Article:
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Here’s a Cost Breakdown of Those Electric Cars the White House Really Wants You to Buy

The White House has been pushing Americans to buy electric vehicles in response to record-high gas prices, but is that a realistic option for most people?


We crunched the numbers for President Biden.


Biden’s ban on Russian oil and gas imports this week over the war in Ukraine has sent gas prices — which were already on the rise — soaring to all-time record highs.

  • Amid criticism of his domestic energy policy, the president and his top aides have doubled down on their support for renewable energy and particularly electric vehicles, or EVs.
  • “Clean transportation can bring significant cost savings for the American people as well,” Transportation Secretary Pete Buttigieg said Monday. “
  • “Last month, we announced a $5 billion investment to build out a nationwide electric vehicle charging network so the people from rural to suburban to urban communities can all benefit from the gas savings of driving an EV.”


While EVs have come down in price in recent years, even the cheapest models cost more than most Americans earn in a year.

The average sale price of an EV in April of last year was $51,532 — $11,000 more than a full-size gas-powered car and $30,000 more than a compact vehicle, according to Kelley Blue Book.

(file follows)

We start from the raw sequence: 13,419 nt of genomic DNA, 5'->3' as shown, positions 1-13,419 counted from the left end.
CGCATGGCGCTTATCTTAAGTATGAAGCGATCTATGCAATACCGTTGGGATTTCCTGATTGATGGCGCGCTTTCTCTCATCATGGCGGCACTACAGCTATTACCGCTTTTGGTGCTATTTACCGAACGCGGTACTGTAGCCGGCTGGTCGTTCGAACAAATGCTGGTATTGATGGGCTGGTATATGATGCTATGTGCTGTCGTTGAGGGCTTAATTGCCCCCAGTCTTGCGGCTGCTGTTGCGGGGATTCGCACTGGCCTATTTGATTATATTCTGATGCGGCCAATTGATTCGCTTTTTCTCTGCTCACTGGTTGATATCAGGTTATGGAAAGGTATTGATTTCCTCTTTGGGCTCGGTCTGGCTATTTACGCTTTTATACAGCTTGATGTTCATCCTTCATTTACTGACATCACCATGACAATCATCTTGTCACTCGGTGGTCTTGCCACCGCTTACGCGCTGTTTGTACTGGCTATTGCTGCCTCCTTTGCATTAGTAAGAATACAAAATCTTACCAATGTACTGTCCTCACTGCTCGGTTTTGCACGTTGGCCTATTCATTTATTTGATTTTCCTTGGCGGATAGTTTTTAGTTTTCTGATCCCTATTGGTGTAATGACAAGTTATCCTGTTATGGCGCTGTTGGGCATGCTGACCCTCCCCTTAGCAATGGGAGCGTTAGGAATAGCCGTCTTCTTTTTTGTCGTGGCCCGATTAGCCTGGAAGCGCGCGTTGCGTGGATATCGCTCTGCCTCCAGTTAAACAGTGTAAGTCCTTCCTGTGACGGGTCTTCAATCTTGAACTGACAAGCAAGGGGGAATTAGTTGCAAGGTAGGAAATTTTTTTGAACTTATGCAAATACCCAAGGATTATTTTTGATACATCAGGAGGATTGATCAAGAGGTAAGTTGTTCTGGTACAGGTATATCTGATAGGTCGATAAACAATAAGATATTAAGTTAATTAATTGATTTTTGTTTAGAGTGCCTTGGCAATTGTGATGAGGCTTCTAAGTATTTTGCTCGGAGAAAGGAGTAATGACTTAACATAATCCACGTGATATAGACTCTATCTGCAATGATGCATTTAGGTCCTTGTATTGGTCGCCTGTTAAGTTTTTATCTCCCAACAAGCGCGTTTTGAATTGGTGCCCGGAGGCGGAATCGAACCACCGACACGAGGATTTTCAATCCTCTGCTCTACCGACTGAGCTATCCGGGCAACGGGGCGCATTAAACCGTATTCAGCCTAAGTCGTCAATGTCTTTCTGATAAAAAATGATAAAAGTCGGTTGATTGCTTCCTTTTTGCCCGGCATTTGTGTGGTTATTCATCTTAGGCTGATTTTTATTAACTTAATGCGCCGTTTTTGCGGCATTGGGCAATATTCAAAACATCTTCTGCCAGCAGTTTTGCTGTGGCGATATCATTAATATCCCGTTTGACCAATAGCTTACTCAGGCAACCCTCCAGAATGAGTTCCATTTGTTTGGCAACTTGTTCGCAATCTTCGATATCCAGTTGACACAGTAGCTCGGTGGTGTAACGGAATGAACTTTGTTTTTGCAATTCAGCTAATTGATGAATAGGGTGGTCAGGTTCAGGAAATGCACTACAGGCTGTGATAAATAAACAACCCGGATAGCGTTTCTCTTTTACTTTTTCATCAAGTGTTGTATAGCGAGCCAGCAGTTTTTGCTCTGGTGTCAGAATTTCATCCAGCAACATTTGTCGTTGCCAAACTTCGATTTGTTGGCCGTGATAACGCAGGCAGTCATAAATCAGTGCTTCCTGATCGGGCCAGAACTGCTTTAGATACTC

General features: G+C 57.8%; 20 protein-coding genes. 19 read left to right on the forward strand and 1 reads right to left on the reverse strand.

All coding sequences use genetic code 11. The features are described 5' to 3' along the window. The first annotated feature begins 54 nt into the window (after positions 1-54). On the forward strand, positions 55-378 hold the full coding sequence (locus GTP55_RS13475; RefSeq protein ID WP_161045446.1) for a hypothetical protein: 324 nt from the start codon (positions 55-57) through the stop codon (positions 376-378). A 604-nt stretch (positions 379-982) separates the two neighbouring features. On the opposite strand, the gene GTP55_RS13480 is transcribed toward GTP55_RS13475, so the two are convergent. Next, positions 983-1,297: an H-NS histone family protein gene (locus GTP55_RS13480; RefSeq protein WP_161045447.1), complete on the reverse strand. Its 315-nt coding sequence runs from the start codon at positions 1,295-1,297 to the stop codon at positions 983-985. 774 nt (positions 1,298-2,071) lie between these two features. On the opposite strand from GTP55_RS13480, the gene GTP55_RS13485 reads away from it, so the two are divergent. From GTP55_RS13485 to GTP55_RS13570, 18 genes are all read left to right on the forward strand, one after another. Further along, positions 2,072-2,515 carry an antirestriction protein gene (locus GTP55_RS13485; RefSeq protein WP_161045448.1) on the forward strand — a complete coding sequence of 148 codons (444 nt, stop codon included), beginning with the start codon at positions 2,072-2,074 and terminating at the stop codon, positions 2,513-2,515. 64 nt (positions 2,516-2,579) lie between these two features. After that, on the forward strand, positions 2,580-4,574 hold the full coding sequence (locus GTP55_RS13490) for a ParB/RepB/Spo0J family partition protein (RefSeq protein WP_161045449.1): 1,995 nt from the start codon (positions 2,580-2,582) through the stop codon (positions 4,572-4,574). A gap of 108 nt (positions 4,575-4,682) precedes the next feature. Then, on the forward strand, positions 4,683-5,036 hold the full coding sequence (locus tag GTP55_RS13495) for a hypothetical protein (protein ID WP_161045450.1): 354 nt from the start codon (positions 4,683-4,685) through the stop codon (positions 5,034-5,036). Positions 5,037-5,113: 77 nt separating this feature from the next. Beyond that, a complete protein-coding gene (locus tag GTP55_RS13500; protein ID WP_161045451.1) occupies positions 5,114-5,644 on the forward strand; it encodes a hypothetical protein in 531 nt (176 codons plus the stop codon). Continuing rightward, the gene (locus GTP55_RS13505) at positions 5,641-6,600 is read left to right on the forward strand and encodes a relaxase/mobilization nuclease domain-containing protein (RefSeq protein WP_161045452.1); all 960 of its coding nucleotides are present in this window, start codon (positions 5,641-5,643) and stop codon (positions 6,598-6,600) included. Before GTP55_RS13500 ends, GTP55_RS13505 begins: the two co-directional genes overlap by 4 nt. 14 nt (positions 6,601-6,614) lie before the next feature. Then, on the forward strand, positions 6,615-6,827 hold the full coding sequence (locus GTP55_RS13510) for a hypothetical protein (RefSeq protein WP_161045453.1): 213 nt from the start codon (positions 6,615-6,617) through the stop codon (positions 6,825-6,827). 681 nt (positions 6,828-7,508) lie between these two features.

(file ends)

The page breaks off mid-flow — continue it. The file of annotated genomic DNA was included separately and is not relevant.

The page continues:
• The standard Nissan Leaf, which is among the cheapest EVs in the U.S. market, has an effective base price of $20,875 once you factor in the government’s $7,500 federal tax credit.
  • But the car is too small for many families and can only go 150 miles before it needs a charge.
  • A recent study by AAA found that, on average, it costs $600 more a year to own an EV than a gas-powered counterpart despite saving on fuel and maintenance.

The annual median personal income in the U.S. is about $36,000.


Another hurdle to mass adoption of EVs in the U.S. is limited access to charging stations for many Americans.

U.S. gas stations outnumber EV charging stations by more than 3 to 1: 136,000 versus 44,000.

  • EVs often take 45 minutes or longer to charge, compared to about 10 minutes to get a tank of gas.
  • And icy temperature can cut EVs’ EPA-estimated range nearly in half, per AAA, raising concerns about drivers being stranded in a storm.

BIG PICTURE: Those who hope EVs will reduce U.S. dependence on foreign regimes may be disappointed.

  • According to Fox Business, a “surge in demand for EVs would necessitate greater reliance on countries like Congo, Russia, and China which mine” raw materials like cobalt and lithium that are use in the cars’ batteries.

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